Cost-effectiveness of renewable electricity policies
AbstractWe analyze policies to promote renewable sources of electricity. A renewable portfolio standard raises electricity prices and primarily reduces gas-fired generation. A âkneeâ of the cost curve exists between 15% and 20% goals for 2020 in our central case, and higher natural gas prices lower the cost of greater reliance on renewables. A renewable energy production tax credit lowers electricity price at the expense of taxpayers and thus limits its effectiveness in reducing carbon emissions; it also is less costeffective at increasing renewables than a portfolio standard. Neither policy is as cost-effective as a capand-trade policy for achieving carbon emissions reductions.
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Bibliographic InfoArticle provided by Elsevier in its journal Energy Economics.
Volume (Year): 27 (2005)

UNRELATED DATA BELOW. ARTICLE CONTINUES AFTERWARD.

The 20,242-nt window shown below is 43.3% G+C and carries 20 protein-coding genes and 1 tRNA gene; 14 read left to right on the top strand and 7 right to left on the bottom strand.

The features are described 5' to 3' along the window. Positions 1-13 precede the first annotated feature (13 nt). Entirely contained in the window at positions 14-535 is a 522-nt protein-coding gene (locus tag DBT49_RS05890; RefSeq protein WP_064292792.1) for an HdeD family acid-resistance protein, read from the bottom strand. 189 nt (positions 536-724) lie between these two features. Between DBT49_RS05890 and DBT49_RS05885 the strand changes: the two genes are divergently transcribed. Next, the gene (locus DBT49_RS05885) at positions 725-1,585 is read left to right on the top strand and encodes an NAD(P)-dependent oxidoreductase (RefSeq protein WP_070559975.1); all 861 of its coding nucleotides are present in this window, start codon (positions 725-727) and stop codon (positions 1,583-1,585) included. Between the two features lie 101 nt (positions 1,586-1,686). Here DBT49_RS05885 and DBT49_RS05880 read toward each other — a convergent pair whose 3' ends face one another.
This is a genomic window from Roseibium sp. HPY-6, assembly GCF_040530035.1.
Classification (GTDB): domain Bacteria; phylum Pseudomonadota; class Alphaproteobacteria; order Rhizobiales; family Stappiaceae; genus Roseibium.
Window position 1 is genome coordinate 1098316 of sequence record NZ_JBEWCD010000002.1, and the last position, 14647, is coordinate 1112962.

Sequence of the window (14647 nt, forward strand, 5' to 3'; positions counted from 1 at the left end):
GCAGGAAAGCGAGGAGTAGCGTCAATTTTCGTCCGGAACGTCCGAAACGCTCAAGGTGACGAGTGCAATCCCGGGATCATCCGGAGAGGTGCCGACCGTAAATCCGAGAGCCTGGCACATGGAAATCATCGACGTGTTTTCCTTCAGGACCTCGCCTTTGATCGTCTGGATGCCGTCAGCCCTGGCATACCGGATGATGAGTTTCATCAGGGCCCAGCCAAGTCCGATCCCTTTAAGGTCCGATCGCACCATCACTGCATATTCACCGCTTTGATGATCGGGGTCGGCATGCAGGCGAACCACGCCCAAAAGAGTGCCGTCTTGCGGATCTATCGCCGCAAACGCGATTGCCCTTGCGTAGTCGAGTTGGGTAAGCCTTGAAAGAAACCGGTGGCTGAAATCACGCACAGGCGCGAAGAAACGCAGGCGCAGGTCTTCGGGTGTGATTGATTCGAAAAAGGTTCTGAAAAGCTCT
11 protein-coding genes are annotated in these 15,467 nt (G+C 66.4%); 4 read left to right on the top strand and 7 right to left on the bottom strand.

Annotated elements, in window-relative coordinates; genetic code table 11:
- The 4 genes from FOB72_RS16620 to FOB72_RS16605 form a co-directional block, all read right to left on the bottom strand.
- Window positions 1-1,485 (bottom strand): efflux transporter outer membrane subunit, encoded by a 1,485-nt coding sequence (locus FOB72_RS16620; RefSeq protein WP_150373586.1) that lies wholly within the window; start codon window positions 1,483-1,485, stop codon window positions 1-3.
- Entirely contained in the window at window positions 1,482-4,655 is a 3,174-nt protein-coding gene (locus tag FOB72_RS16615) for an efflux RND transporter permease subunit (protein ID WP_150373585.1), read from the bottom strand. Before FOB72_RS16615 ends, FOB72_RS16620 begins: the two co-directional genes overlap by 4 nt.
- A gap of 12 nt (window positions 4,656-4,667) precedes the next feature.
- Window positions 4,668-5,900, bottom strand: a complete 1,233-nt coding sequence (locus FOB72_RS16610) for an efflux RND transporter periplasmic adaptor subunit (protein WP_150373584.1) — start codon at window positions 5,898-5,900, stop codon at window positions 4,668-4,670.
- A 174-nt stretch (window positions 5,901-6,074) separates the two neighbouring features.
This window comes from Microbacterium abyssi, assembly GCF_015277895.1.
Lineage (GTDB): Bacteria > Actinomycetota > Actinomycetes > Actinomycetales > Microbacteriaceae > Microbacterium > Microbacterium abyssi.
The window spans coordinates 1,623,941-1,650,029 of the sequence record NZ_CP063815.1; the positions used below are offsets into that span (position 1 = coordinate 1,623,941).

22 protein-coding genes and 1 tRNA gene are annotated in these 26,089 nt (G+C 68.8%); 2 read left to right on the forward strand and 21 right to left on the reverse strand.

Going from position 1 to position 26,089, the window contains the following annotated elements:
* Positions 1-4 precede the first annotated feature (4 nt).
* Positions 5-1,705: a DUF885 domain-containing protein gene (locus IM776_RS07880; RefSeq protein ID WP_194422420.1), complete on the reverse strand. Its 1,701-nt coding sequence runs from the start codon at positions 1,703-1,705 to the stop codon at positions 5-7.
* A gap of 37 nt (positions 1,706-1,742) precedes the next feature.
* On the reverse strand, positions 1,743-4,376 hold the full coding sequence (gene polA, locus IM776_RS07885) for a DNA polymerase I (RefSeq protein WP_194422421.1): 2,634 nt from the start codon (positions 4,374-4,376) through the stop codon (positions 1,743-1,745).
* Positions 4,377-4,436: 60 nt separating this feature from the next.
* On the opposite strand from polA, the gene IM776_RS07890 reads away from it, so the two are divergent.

Issue (Month): 6 (November)
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Web page: http://www.elsevier.com/locate/eneco
Other versions of this item:
- Burtraw, Dallas & Palmer, Karen, 2005. "Cost-Effectiveness of Renewable Electricity Policies," Discussion Papers dp-05-01, Resources For the Future.
- Q42 - Agricultural and Natural Resource Economics; Environmental and Ecological Economics - - Energy - - - Alternative Energy Sources
- Q48 - Agricultural and Natural Resource Economics; Environmental and Ecological Economics - - Energy - - - Government Policy
- Q54 - Agricultural and Natural Resource Economics; Environmental and Ecological Economics - - Environmental Economics - - - Climate; Natural Disasters
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